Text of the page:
Also, there is still a chance that UCLA could offer Matt McKinney, 6-8 CF, Santa Ynez (Calif.) High, a scholarship. McKinney is considered the #1 volleyball player in the country and at least a mid-major basketball prospect. McKinney wants to play both sports in college, even though it would be extremely difficult, given not only that it's just plain difficult to play two sports, but that the basketball and vollyeball seasons overlap. McKinney is getting recruited by smaller schools that have offered him a basketball scholarship and will allow him to play both sports, schools such as Pepperdine and UC Santa Barbara. UCLA hasn't offered McKinney a basketball scholarship and would ideally like him to come to UCLA as a volleyball player, walk on to the basketball team and possibly earn a basketball scholarship that way. A few issues here: 1) UCLA only offers a ¾ scholarship for volleyball players in the freshman year, which puts UCLA at a disadvantage against programs such as Pepperdine, Santa Barbara or USC, who offer full rides for volleyball players in their first year. At UCLA, McKinney's full volleyball scholarship would kick in his sophomore year. 2) If McKinney chooses to come to UCLA for volleyball, he has to wait to go out for basketball for two years. If he then goes out for the team as a junior, and is good enough to contribute to the team, that is, if he gets in a game, his scholarship then goes against the basketball scholarship limit.
It's a pretty big decision for a young man to make. McKinney has a bright future in volleyball, where he could potentially make a very good living eventually. On the other hand, he loves basketball. McKinney also, while he probably doesn't have NBA potential, has improved drastically in the last year in basketball. If he played basketball seriously, many believe he could be very good, possibly on the level to be able to contribute significantly at UCLA. But if he plays both sports, the time it demands will impact his development in both sports.
On the Junior Front
UCLA is using this contact period to scout and contact a few prospects in the current high school junior class. UCLA coaches have plans to go out to see a practice at Crenshaw High School, where 6-2 junior combo guard Marcus Williams plays. Williams has said UCLA is his early favorite (a recruiting report on him is forthcoming).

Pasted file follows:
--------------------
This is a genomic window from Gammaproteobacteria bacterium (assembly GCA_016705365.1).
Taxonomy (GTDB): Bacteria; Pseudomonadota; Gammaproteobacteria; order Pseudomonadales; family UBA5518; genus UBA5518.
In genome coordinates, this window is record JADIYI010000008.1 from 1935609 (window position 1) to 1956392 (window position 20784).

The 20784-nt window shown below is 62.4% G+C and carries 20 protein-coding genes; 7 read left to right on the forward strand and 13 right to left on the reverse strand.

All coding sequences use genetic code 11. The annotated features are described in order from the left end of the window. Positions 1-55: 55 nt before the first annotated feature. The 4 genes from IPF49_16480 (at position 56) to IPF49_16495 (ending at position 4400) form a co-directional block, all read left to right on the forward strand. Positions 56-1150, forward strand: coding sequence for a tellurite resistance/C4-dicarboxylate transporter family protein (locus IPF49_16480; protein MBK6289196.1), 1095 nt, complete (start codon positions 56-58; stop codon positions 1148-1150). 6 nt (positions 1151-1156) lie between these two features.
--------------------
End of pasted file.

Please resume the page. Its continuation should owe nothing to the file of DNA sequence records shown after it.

UCLA coaches have plans to get out to Villa Park High School in Orange County, to see 6-9 PF Sean Phaler, who has UCLA and Stanford as his two favorite schools.
Also, Head Coach Steve Lavin is scheduled to visit Oakland High School, to see Ayinde Ubaka, 6-1 JR PG. Ubaka probably has the most potential of any point guard on the west coast in his class, and is currently ranked #1 among junior point guards on Prep West Hoops. UCLA is Ubaka's dream school and is definitely the team to beat if UCLA recruits him hard. Sources close to Ubaka had said previously that his academics weren't great, but the latest word is that they're not that bad (current GPA in the 2.7 range) and that his father will not allow him to play basketball unless he maintains a 3.0 GPA.
While in Oakland, Lavin is planned to swing by Oakland Tech High School to watch one of the best juniors in the nation, Leon Powe, 6-7 PF. Powe is a long-armed, athletic beast. He currently has Cal with a big lead, having favored the local school for a while, and also likes Duke, UCLA, Kentucky, North Carolina and Louisville.
Assistant Coach Jim Saia will more than likely visit the high school of the consensus best junior center in the west and one of the best in the country, David Padgett, 6-10, Reno (Nev.) High. He'll also visit the school of Chris Humphries, 6-7 PF, Minnetonka (Minn.) Hoskins. Humphries is one of the top 10 or so power forwards in the junior class nationally, and has expressed interest in UCLA in the past.
These are, by no means, the only schools of juniors UCLA will visit during the current contact period, but just a small section of the UCLA coaches itineraries.